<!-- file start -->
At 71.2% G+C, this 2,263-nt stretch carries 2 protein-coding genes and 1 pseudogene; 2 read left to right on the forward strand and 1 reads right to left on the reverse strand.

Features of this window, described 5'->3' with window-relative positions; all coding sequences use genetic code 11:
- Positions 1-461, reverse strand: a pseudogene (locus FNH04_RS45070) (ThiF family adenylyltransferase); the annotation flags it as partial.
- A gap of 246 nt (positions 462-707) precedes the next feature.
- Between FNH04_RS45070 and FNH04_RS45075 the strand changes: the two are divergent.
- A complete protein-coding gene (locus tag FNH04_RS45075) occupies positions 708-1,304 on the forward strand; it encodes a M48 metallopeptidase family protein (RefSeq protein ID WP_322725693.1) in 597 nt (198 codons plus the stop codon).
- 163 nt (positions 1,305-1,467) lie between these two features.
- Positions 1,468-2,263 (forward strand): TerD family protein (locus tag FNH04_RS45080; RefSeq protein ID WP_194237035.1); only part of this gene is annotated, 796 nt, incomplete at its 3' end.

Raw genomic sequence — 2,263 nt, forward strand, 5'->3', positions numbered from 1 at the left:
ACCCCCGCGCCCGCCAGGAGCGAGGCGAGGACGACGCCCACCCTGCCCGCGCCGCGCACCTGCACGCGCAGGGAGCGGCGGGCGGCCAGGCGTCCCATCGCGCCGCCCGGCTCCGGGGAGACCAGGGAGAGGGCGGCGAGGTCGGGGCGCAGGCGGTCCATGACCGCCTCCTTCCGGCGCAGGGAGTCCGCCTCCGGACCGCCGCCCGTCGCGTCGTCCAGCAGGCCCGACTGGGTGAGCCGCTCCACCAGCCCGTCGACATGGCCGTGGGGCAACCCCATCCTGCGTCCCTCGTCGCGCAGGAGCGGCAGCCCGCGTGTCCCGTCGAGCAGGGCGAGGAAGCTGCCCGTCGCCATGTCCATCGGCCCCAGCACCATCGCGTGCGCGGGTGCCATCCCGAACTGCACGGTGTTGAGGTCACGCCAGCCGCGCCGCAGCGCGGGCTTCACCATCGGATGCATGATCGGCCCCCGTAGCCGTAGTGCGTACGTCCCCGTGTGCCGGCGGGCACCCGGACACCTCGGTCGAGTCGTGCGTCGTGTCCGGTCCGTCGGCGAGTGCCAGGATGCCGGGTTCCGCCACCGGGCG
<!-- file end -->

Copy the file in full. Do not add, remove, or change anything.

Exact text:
At 71.2% G+C, this 2,263-nt stretch carries 2 protein-coding genes and 1 pseudogene; 2 read left to right on the forward strand and 1 reads right to left on the reverse strand.

Features of this window, described 5'->3' with window-relative positions; all coding sequences use genetic code 11:
- Positions 1-461, reverse strand: a pseudogene (locus FNH04_RS45070) (ThiF family adenylyltransferase); the annotation flags it as partial.
- A gap of 246 nt (positions 462-707) precedes the next feature.
- Between FNH04_RS45070 and FNH04_RS45075 the strand changes: the two are divergent.
- A complete protein-coding gene (locus tag FNH04_RS45075) occupies positions 708-1,304 on the forward strand; it encodes a M48 metallopeptidase family protein (RefSeq protein ID WP_322725693.1) in 597 nt (198 codons plus the stop codon).
- 163 nt (positions 1,305-1,467) lie between these two features.
- Positions 1,468-2,263 (forward strand): TerD family protein (locus tag FNH04_RS45080; RefSeq protein ID WP_194237035.1); only part of this gene is annotated, 796 nt, incomplete at its 3' end.

Raw genomic sequence — 2,263 nt, forward strand, 5'->3', positions numbered from 1 at the left:
ACCCCCGCGCCCGCCAGGAGCGAGGCGAGGACGACGCCCACCCTGCCCGCGCCGCGCACCTGCACGCGCAGGGAGCGGCGGGCGGCCAGGCGTCCCATCGCGCCGCCCGGCTCCGGGGAGACCAGGGAGAGGGCGGCGAGGTCGGGGCGCAGGCGGTCCATGACCGCCTCCTTCCGGCGCAGGGAGTCCGCCTCCGGACCGCCGCCCGTCGCGTCGTCCAGCAGGCCCGACTGGGTGAGCCGCTCCACCAGCCCGTCGACATGGCCGTGGGGCAACCCCATCCTGCGTCCCTCGTCGCGCAGGAGCGGCAGCCCGCGTGTCCCGTCGAGCAGGGCGAGGAAGCTGCCCGTCGCCATGTCCATCGGCCCCAGCACCATCGCGTGCGCGGGTGCCATCCCGAACTGCACGGTGTTGAGGTCACGCCAGCCGCGCCGCAGCGCGGGCTTCACCATCGGATGCATGATCGGCCCCCGTAGCCGTAGTGCGTACGTCCCCGTGTGCCGGCGGGCACCCGGACACCTCGGTCGAGTCGTGCGTCGTGTCCGGTCCGTCGGCGAGTGCCAGGATGCCGGGTTCCGCCACCGGGCG